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English as a Second Language

Viewing entries tagged with 'language'


Rule of Thumb


There is no official explanation for how this expression developed, but most people think it has to do with measuring distance; an average thumb is about an inch long, so if you don’t have a ruler, you can use your thumb as a substitute. It makes sense then that "rule of thumb" has come to mean ANY GUIDING PRINCIPLE OR GENERAL METHOD FOR DOING THINGS. It’s not intended to be 100% accurate all the time, but it can be useful in certain situations. 

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Couch Potato


Here is an expression that we use to describe a person who likes to spend their free time being lazy, sitting on the couch, and watching TV all day. These people usually do not get enough physical activity.

"I wish my roommate wouldn't lay in front of the TV all weekend. It would be nice for us to hangout, but she is a couch potato!"

So, as we begin our weekend, let me encourage you: DON'T BE A COUCH POTATO!!! Get outside and have some fun!

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Paint the town


Last night as I was cooking dinner, Michael Jackson's song "The Way You Make Me Feel" came on the radio. As I was dancing around my kitchen and singing the song, I heard this expression and wanted to share it with you!

To 'paint the town' or 'paint the town red' means that someone is going to go out and have a really good time. Usually, this involves going to numerous parties or bars in one night. 

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HAVE a hand vs. GIVE a hand


If you HAVE A HAND IN something, it means you are participating in or involved with something.

If you GIVE someone A HAND, you are helping them do something. Let’s use the party in the picture to show the difference. Let's pretend that Stacy's best friend threw her a surprise birthday party and that she planned it with Stacy's sisters. 

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Run Over


Phrasal Verb: RUN OVER

The phrasal verb 'run over' has a few different meanings. Let's take a look at how we use them.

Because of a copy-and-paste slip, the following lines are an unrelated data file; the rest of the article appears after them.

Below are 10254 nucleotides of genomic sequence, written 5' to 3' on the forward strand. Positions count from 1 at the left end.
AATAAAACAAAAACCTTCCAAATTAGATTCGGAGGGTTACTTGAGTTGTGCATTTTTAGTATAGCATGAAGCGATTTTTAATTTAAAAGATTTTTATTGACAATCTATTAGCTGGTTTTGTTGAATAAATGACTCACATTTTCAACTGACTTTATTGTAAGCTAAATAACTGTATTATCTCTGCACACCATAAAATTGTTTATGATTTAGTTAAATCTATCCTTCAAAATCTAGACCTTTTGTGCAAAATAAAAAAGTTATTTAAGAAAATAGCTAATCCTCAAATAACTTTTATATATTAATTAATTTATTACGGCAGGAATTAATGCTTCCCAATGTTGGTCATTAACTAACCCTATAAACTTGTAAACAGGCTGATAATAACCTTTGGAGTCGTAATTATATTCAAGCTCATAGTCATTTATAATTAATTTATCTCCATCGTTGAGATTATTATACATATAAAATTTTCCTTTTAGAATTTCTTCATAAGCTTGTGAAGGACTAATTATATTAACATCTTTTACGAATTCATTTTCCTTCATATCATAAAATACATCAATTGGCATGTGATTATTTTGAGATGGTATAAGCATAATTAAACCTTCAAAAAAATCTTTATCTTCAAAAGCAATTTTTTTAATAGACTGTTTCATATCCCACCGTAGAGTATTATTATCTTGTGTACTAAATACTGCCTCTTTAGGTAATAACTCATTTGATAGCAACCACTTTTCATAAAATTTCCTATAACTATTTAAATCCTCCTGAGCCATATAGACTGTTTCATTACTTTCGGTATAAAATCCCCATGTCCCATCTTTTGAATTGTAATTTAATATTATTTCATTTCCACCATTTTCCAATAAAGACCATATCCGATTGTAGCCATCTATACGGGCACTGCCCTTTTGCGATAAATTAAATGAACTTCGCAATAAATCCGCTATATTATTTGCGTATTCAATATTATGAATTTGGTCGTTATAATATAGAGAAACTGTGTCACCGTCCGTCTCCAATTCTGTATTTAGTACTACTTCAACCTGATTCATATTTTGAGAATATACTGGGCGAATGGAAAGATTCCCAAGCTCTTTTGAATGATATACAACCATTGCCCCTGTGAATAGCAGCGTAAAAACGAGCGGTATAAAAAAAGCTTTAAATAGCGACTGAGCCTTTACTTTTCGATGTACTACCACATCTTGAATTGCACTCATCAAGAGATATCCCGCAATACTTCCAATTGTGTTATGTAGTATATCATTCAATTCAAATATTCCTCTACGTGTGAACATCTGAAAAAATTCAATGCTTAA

1. To hit something with a vehicle. "This time of year, you have to be careful not to RUN OVER all the squirrels that are in the streets."

2. To knock someone down. "I know I'm not a fast runner, but the other guys didn't have to RUN me OVER once the race began!"

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High Stakes


This adjective phrase is used to describe a situation where there is a great deal to be won…or lost. For instance, a HIGH STAKES poker game is one where the players are betting a whole lot of money. There is great risk, but there is also a chance for a greater reward.

We might use these words in a slightly different way to convey the same meaning. Pretend, for example, that I am meeting my girlfriend’s father for the first time at dinner tonight. I love my girlfriend and hope to marry her someday, and I’ve been told that she will never marry anyone her father does not like.

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Can vs. May


More often than not, "can" and "may" are used interchangeably in speaking and writing. So today, let's look at how they should be used.

"Can" is used to express someone's ability to do something.

He can cook spaghetti for dinner tonight. (He is able to cook spaghetti.)

"May" is used to express possibility or permission.

He may cook spaghetti for dinner tonight. (It is possible he will cook spaghetti./He has permission to cook spaghetti.)

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Work Out


There are several meanings to this phrasal verb.

1. To solve (or resolve) a problem or problems. “Megan and Kevin are always fighting. I hope they can WORK OUT their differences.”

2. To exercise. “Mike WORKS OUT at the gym on the second floor of his building every day.”

3. To formulate or develop. “My teacher and I WORKED OUT a plan that would help me improve my writing.”

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It's vs Its


This is a common grammar mistake that even native English speakers will make when writing. When do we use "its" and when do we use "it's"?

ITS shows possession for the pronoun 'it'
IT'S is the contraction for 'it is' or 'it has'

"The college has its graduation ceremony at 10:00am." In this sentence, possession is shown. So there is no apostrophe in 'its.'

"It's raining cats and dogs outside." In this sentence, 'it's' could be replaced with 'it is,' so we need to use an apostrophe.

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Cut to the chase


Cut it to the chaseWhen we use this expression, we are usually telling someone else to hurry up and get to the point. We may also use it about ourselves to express that we are going to tell you the most important thing, first.

Example: Let’s say that there was a fire in my office - a big fire. There three fire trucks as well as news cameras reporting on the situation. I got out of the building, as did everyone else. When I call my wife, I might begin the conversation like this: “Hi, honey. There was a big fire at my office today, but let me CUT TO THE CHASE. Everyone is fine.” Then, I’ll proceed to tell her some of the details.

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